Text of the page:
As part of Micron Technology’s $100 billion plan to transform the Central New York community into the nation’s leading producer of semiconductor fabrications, Syracuse University has been tapped to play a key role in building and training the workforce of the future that will power Micron’s Clay facility.

Together with the Central New York business community, trade unions, community colleges and other four-year institutions in New York state and beyond, Micron and Syracuse University will implement a multi-dimensional and inclusive approach to workforce development, upskilling and professional retention, Syracuse University News reported in October 2022.

Future Professors Fellowship Program will focus on the quantum and chips cluster at Syracuse University, which is designed to enhance capacity for cutting-edge research in these domains, they added.

The college is also creating a Micron internship program which will prepare students for full-time positions as engineers, scientists and other critical roles in the semiconductor industry.

Engineering programs are going to be in high demand. But Micron will also need people with majors in technology, physics, chemistry and other related fields, Arnzen emphasized.

There is much Micron-related excitement at Onondaga Community College, according to Roger Mirabito, executive director of communications.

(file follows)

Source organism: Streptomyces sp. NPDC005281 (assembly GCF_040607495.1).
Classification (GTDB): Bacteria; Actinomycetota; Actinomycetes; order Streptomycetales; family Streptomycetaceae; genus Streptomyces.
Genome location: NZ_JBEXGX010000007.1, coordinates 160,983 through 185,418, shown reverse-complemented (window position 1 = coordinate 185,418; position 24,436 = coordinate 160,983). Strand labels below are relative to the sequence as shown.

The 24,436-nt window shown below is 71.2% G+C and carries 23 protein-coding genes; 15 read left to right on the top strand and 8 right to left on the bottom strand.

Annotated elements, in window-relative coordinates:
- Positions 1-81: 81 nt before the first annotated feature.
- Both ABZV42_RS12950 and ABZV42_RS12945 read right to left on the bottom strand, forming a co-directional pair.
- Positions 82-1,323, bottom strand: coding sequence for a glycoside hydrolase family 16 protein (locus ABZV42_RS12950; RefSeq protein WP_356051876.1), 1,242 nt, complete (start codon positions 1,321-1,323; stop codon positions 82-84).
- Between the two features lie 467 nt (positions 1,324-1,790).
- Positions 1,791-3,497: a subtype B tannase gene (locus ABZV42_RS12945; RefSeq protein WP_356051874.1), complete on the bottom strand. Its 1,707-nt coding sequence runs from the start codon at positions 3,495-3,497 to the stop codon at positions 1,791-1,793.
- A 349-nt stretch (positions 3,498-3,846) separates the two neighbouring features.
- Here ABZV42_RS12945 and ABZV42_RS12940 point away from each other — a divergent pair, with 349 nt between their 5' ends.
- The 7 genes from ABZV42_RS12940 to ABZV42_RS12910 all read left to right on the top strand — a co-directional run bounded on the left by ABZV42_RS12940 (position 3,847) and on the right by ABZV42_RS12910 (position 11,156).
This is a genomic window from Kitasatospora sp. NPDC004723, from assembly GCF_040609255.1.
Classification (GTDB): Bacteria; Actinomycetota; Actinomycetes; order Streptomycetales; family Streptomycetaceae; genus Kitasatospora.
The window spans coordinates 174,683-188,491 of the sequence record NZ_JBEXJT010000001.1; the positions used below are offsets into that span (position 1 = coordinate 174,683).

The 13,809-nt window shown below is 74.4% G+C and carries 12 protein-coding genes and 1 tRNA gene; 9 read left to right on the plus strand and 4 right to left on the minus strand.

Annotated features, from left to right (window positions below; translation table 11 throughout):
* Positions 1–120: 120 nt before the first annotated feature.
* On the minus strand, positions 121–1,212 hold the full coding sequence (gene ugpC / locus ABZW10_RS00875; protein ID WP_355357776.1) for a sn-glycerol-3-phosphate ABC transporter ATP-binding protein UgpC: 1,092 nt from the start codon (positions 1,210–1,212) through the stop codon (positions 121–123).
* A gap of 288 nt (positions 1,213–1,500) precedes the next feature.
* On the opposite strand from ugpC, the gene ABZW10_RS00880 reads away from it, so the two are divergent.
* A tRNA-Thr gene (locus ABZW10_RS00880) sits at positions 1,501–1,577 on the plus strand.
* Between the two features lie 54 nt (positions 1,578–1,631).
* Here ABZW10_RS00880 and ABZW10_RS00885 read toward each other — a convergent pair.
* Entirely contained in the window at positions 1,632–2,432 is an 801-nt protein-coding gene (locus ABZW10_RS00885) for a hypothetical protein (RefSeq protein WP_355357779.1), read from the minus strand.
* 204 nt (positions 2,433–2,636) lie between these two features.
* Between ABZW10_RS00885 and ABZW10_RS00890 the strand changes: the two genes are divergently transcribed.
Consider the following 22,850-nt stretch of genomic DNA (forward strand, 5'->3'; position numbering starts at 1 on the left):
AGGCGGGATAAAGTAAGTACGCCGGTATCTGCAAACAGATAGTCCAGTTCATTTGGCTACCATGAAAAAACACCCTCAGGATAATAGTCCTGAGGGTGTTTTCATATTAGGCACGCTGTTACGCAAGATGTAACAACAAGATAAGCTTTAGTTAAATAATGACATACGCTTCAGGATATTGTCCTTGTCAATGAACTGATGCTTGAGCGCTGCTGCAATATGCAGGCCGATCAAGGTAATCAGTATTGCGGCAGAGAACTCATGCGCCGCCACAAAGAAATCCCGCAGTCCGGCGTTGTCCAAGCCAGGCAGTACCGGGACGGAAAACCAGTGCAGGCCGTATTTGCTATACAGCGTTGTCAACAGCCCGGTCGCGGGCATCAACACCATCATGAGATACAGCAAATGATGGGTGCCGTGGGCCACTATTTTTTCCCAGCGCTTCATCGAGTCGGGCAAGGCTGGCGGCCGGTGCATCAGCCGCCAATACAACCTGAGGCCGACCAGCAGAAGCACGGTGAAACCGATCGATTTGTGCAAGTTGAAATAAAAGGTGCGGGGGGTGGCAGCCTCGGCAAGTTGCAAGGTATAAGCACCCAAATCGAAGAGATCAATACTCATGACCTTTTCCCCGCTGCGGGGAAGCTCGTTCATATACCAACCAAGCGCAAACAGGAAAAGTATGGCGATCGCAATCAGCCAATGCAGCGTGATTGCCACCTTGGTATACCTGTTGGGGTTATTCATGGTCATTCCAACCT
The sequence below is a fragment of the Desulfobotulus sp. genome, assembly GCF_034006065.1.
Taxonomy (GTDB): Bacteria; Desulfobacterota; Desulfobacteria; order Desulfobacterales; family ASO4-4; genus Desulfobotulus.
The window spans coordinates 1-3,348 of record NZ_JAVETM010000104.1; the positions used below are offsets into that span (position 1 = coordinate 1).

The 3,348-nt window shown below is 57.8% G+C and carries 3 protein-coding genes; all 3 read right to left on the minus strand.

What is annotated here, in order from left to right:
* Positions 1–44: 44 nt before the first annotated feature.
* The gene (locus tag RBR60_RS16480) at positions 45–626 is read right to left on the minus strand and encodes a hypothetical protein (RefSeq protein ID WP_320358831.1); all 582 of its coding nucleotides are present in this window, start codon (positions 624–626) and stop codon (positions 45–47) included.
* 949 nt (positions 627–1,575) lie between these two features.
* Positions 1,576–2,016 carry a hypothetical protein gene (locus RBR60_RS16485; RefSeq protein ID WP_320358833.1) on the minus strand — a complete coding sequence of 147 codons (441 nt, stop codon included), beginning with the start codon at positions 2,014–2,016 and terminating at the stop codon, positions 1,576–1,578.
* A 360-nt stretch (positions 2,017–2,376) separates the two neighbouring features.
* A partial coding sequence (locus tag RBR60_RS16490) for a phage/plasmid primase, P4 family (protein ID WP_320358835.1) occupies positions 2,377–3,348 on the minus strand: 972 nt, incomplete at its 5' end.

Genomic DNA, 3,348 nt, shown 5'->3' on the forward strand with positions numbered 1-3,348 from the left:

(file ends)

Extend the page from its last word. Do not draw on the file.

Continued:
OCC’s programs already offer training needed to fill multiple positions at Micron down the road, he noted. Plus, the college plans to create a cleanroom — an enclosed space used in manufacturing to keep particulars and other contaminants away.

“We will be building a cleanroom simulation lab in existing space in our current bookstore in the Whitney Applied Technology Center on campus.

Construction on that will begin this summer and should be completed by the fourth quarter of 2024,” he said.

The space will be a vital tool for OCC to prepare their students for a job at Micron’s Clay campus which will be home to the nation’s largest cleanroom at approximately 2.4 million square feet, the length of nearly 40 football fields.

Professors will be able to tailor their curriculum to micron-specific needs, he added.

“The New York State Education Department just approved two new Micron-related programs which we will begin offering students in the fall,” Mirabito said.